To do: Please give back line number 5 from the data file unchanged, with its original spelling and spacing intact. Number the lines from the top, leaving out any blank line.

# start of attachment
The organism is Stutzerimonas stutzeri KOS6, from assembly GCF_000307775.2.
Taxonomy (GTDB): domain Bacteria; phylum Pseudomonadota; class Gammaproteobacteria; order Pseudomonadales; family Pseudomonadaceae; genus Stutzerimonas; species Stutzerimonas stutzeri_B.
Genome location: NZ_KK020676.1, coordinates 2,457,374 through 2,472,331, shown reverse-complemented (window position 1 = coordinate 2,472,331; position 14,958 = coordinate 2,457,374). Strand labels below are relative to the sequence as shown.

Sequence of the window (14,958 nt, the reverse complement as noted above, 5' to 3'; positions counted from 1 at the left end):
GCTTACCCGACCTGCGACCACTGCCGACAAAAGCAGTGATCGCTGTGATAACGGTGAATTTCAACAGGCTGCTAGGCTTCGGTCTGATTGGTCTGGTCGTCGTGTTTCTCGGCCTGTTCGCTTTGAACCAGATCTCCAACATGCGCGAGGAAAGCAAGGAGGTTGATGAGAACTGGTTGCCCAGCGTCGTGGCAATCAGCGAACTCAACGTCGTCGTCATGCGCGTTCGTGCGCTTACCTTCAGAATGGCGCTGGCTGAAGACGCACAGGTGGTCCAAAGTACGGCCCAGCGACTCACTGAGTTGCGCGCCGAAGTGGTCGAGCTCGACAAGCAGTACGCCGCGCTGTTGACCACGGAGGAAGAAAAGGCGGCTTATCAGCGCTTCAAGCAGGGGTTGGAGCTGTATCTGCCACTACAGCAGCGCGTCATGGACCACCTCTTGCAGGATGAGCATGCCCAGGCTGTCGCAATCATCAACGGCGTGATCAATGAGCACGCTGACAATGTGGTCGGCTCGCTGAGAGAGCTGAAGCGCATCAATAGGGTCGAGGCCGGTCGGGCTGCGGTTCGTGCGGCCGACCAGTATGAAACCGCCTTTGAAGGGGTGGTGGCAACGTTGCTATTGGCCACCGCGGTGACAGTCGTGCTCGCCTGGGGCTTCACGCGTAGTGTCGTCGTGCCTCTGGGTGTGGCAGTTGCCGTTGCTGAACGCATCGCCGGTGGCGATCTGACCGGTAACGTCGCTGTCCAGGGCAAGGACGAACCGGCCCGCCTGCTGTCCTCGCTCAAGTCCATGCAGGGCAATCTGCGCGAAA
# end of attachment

GCTTACCCGACCTGCGACCACTGCCGACAAAAGCAGTGATCGCTGTGATAACGGTGAATTTCAACAGGCTGCTAGGCTTCGGTCTGATTGGTCTGGTCGTCGTGTTTCTCGGCCTGTTCGCTTTGAACCAGATCTCCAACATGCGCGAGGAAAGCAAGGAGGTTGATGAGAACTGGTTGCCCAGCGTCGTGGCAATCAGCGAACTCAACGTCGTCGTCATGCGCGTTCGTGCGCTTACCTTCAGAATGGCGCTGGCTGAAGACGCACAGGTGGTCCAAAGTACGGCCCAGCGACTCACTGAGTTGCGCGCCGAAGTGGTCGAGCTCGACAAGCAGTACGCCGCGCTGTTGACCACGGAGGAAGAAAAGGCGGCTTATCAGCGCTTCAAGCAGGGGTTGGAGCTGTATCTGCCACTACAGCAGCGCGTCATGGACCACCTCTTGCAGGATGAGCATGCCCAGGCTGTCGCAATCATCAACGGCGTGATCAATGAGCACGCTGACAATGTGGTCGGCTCGCTGAGAGAGCTGAAGCGCATCAATAGGGTCGAGGCCGGTCGGGCTGCGGTTCGTGCGGCCGACCAGTATGAAACCGCCTTTGAAGGGGTGGTGGCAACGTTGCTATTGGCCACCGCGGTGACAGTCGTGCTCGCCTGGGGCTTCACGCGTAGTGTCGTCGTGCCTCTGGGTGTGGCAGTTGCCGTTGCTGAACGCATCGCCGGTGGCGATCTGACCGGTAACGTCGCTGTCCAGGGCAAGGACGAACCGGCCCGCCTGCTGTCCTCGCTCAAGTCCATGCAGGGCAATCTGCGCGAAA